Purdy working toward PGA Tour Champions card

Ted Purdy watches his drive from the No. 10 tee during the second round of the Sanderson Farms Classic golf tournament, Friday, Nov 6, 2015, in Jackson, Miss. 

Arizona 1996 golf All-American Ted Purdy hopes to qualify for the PGA Tour Champions when he turns 50 in 2023. Purdy won the 2005 PGA Tour’s Byron Nelson Classic and earned $7.9 million before he lost regular playing privileges. Purdy received a sponsor’s invitation to the ongoing Bermuda Championship, and made the cut on Friday. One of the qualifying standards to earn playing privileges on the Champions Tour is to make a certain number of cuts in PGA Tour events. Purdy is now one cut from reaching that standard. Until Friday, he had not made a PGA Tour cut for five years.


Foothills star Maya Benita wins big

Catalina Foothills High School senior Maya Benita won the state Division II golf championship last week at Tucson National. Benita, who will sign to play for Arizona next week, shot rounds of 67 and 68. That’s remarkable. Of the 13 Tucsonans who have won the state girls golf championship over the last 50 years, Benita’s total score of 135 is the lowest ever. She topped the record set by Salpointe Catholic’s Krystal Quihuis, 66-71, set in 2012 at Silverbell Golf Course. Quihuis went on to be the Pac-12 freshman of the year and play two years on the LPGA Symetra Tour.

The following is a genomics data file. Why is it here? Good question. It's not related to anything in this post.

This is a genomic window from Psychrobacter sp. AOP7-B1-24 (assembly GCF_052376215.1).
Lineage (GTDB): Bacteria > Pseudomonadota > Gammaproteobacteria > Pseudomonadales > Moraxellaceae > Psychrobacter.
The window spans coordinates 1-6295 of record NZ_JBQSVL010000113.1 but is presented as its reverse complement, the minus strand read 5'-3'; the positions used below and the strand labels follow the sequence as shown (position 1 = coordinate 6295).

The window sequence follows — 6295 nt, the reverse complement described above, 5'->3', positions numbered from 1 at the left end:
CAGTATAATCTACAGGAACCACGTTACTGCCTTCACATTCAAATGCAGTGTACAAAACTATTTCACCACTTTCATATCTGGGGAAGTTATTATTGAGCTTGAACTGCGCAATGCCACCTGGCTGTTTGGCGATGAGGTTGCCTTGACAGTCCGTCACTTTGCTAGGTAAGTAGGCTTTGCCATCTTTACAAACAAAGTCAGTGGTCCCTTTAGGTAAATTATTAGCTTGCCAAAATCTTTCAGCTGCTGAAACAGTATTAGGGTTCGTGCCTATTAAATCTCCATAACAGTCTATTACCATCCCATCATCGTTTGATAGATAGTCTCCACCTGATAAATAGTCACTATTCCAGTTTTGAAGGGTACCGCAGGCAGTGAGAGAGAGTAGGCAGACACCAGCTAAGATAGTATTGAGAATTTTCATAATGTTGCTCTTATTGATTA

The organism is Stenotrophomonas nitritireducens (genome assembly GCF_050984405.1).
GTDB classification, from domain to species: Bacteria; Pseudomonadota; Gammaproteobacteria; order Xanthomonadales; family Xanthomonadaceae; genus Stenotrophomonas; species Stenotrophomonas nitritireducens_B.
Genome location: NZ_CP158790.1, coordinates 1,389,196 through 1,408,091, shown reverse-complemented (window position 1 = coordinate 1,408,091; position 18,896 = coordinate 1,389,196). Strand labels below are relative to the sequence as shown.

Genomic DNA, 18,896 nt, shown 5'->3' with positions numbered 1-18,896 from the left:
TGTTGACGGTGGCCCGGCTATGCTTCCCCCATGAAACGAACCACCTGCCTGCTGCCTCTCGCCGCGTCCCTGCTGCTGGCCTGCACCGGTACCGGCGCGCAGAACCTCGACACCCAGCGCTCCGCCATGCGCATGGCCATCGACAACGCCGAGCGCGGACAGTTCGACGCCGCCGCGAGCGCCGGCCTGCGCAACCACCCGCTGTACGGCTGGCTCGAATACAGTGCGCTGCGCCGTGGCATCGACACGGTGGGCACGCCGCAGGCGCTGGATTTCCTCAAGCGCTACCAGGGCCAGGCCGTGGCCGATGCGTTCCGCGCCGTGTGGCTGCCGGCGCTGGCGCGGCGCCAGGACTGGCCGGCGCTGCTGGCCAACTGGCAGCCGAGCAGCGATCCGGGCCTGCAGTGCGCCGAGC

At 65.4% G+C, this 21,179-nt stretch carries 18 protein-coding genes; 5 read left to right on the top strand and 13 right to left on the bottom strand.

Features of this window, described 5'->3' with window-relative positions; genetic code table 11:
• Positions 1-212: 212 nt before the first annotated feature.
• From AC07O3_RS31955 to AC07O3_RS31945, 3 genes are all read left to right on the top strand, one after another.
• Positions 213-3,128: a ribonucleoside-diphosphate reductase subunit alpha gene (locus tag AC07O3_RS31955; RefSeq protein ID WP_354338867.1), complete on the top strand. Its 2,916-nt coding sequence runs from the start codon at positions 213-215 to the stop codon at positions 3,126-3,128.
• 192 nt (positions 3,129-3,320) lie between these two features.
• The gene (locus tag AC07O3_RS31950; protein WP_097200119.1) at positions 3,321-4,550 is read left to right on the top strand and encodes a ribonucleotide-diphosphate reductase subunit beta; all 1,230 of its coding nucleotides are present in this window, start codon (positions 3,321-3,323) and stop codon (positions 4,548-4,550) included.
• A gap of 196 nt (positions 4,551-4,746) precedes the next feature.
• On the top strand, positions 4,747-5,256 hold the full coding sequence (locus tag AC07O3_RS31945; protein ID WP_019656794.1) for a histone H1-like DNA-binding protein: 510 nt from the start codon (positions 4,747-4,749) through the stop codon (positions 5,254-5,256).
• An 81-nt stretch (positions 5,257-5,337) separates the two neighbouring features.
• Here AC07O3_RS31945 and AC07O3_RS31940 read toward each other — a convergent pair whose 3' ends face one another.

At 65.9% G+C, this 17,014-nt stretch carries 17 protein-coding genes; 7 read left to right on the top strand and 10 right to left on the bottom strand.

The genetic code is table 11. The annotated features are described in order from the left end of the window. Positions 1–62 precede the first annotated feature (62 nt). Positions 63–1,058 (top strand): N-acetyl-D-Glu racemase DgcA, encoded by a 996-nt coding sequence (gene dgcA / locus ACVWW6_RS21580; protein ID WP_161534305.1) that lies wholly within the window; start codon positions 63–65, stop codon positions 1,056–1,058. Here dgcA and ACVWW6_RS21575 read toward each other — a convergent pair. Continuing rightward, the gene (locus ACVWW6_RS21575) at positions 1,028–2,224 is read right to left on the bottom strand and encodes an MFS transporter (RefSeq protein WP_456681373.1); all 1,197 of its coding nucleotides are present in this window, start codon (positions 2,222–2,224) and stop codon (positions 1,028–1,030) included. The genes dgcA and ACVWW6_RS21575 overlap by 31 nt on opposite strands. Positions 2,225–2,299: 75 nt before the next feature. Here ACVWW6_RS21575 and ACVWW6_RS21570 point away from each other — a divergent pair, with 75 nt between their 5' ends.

My two cents: Undefeated Salpointe will soon learn where it fits among state powers

Salpointe players file onto the field to face Vista Grande in the Lancers' season finale at Salpointe High School, Tucson, Ariz., Nov. 1, 2019.

The Arizona Interscholastic Association’s bold attempt to separate the state’s football superpowers from traditional public schools — to identify the best of the best — has no margin for error or an “off game.”

Salpointe Catholic is the No. 4 seed entering the inaugural eight-team Open Division championship series. It seems to be an accurate seed, yet Salpointe could be Tucson’s most powerful high school football team since Amphi won the 1979 state title.

That was the last time a Tucson school won a football championship in the state’s highest classification.

Dennis Bene’s team has played one fewer game than first-round foe Pinnacle High of Paradise Valley, yet has outscored Pinnacle 450-312. The one unfortunate variable of the Open Division is that Tucson prep football clearly had an “off season,” with no one to challenge the Lancers.

How good is Salpointe? It’s difficult to tell after its last six games finished 76-0, 49-0, 35-0, 59-21, 58-13 and 62-0.

Meanwhile, Pinnacle played Phoenix-area football powers such as Perry, Mountain Pointe, Liberty, Chaparral and a Seattle-area power Eastside Catholic of Sammamish, Washington, the state’s No. 4 ranked team.

Salpointe gets to play at home for the first round, Nov. 15, but thereafter, barring upset, would have to play each round in Phoenix.

Since the Pinnacle Pioneers fielded their first football team in 2003, they have had little to do with Tucson. They’ve only played three games ever in Tucson, against Rincon/University and Ironwood Ridge.

About the only certainty of the Lancers’ first-round game is that Salpointe’s Ed Doherty Field will overflow with Tucsonans trying to get a look at what could be Tucson’s best high school football team in 40 years.